One of my husband’s co-workers, who had recently returned from a European tour, shared with us this little story: “I was in the hotel restaurant in Paris and I was so f***ing sick of no one speaking American, so, finally, I had enough. I said to the waiter, ‘You go and find me someone who can speak GOD DAMN American, RIGHT NOW!”
Last summer we did the (Quel horreur!) requisite Open Top Bus with the kids. I have no shame when it comes to fun with my kids…I’ll put on Mouse Ears, dance in the street, take stupid pictures pretending to poke/stabilize/suspend famous monuments. We go balls-out on Family Vacations. Anyway…
The woman in front of us on the bus wanted her friends to know that she knew everything about Paris. The non-stop, top-of-her-lungs, Southern-accented narration included this, my favorite takeaway: “And Edith Pilaf lived right around here somewhere. Edith Pee-Loff. Oh! My! Gawd! You don’t know who Edith Pilaf is? She is (a favorite middle-eastern-influenced rice dish?) a FAMOUS FRENCH SINGER! Edith. Pilaf.” I looked around to see if anyone else was tuning in to this primo material, then I realized everyone else’s head set was plugged in and operable. But it happened.
Multiply these two anecdotes by millions every year, and, well, Paris just calls ’em as she sees ’em.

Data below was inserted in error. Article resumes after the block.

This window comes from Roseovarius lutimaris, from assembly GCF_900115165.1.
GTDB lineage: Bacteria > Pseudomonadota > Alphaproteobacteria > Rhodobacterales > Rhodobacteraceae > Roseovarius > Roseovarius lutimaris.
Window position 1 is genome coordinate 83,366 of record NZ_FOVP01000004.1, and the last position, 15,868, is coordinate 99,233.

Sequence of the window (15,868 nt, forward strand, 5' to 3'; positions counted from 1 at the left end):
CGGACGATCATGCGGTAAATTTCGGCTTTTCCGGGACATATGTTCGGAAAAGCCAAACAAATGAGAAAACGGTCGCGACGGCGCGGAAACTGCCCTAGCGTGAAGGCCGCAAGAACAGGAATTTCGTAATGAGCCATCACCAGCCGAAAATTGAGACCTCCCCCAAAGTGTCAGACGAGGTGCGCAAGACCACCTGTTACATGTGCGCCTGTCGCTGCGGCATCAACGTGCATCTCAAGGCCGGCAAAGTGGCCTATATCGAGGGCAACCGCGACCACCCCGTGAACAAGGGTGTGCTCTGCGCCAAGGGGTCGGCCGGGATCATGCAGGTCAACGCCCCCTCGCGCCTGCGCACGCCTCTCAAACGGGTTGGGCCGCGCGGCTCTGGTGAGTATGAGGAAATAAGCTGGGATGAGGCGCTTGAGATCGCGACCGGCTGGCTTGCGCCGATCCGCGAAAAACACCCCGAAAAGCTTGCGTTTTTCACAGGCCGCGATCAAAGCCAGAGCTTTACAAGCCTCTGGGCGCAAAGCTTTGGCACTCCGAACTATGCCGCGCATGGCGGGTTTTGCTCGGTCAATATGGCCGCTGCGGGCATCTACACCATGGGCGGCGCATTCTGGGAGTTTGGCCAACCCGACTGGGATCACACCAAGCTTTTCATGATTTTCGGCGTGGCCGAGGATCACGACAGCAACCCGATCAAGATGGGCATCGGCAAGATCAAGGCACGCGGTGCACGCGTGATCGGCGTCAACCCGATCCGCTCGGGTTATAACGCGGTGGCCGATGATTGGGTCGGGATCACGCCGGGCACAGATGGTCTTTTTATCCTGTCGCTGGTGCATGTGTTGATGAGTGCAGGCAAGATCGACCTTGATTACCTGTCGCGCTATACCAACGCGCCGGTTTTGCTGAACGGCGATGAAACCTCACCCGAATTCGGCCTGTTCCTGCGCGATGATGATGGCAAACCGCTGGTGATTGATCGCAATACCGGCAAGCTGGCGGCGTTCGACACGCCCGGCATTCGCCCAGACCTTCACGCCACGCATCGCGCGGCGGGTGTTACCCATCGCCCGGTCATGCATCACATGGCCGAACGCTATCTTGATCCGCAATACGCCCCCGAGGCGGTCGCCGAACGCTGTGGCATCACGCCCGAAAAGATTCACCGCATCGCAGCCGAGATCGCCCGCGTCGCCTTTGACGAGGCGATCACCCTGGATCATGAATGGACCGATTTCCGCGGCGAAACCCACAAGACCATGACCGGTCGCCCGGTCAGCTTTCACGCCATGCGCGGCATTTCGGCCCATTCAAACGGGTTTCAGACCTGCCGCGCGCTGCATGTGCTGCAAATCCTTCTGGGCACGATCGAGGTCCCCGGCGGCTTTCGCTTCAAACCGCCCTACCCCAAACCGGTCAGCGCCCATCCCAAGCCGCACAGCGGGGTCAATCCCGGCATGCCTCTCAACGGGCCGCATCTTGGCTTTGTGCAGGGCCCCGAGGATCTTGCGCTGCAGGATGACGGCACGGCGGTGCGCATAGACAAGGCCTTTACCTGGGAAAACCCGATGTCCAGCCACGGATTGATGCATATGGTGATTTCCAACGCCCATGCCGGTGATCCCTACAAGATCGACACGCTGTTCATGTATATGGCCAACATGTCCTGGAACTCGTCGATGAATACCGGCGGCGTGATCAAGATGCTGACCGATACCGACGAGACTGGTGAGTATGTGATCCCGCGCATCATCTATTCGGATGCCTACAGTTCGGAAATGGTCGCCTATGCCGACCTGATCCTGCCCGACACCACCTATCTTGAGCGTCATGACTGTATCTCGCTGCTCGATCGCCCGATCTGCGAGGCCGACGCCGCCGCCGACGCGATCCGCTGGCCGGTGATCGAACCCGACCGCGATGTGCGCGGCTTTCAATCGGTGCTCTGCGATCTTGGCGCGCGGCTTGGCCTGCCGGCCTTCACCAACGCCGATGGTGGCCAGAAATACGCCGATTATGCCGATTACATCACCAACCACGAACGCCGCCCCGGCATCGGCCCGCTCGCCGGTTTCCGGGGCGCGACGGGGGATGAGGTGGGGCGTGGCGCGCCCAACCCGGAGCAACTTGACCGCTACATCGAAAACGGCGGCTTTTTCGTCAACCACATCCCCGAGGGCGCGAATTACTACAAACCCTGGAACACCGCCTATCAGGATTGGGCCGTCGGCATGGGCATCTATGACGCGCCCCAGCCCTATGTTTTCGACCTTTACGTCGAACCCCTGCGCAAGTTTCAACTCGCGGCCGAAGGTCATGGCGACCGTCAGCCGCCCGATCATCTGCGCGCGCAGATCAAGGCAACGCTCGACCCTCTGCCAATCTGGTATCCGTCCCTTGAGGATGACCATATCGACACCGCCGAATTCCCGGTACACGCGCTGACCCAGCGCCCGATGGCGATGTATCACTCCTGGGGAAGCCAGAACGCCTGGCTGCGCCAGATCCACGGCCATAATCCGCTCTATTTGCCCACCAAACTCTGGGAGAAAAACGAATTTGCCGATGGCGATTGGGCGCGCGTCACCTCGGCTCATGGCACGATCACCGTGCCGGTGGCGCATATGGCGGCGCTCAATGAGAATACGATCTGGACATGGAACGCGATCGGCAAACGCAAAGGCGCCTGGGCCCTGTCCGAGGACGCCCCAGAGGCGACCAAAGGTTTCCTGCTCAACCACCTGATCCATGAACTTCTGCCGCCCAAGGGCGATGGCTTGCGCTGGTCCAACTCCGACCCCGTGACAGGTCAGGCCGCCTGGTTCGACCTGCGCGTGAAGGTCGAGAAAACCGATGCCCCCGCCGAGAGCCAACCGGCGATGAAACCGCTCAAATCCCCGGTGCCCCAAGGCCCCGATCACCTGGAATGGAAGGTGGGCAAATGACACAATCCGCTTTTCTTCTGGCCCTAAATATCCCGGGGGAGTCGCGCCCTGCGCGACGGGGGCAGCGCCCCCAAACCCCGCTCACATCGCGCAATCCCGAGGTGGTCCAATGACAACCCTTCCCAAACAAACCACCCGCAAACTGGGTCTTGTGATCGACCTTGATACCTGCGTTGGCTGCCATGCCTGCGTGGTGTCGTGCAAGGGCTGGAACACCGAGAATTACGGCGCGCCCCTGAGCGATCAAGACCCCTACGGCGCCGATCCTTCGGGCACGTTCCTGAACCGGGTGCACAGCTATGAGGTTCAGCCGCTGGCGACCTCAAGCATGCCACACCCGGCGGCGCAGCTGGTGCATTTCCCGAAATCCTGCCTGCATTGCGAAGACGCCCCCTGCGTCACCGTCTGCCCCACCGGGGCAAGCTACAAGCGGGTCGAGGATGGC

Let the record show that Paris also reeks of smoke and urine.
“And zat eez because I can and you weel still love me.”
So we just booked a teensy studio for next summer. It’s near our favorite spot, Place de la Contrescarpe. Just the hub and me this time, sans enfants. I will miss them, but they’ll be happily spoiled rotten at Grandma’s and we’ll be at Place Monge market sniffing pommes and pêches, buying cheap, drinkable wine at the hole-in-the-wall convenience store on Rue Mouf, wandering…. nowhere to go. Getting up early-ish and running from Place St. Michel to the Eiffel Tower and back (slightly masochistic bucket list item). And, finally, I’ll have a chance to plant my ass in a proper café and just write, and sip a coffee or a glass of wine, without feeling guilty about taking up a table, while hubby dons his sneakers and, as always, runs around making “friends” all over the place even though he doesn’t speak a word of French (it’s gotta be the aloha–I have no other explanation).
I have to teach a couple extra classes to cover the cost of the trip. And the bathroom linoleum won’t get replaced. And the front yard will remain a barren, mango-strewn wasteland. But we’ll always have Paris and Paris is always, always enough.
“Zat is correct. You stupide Americain.”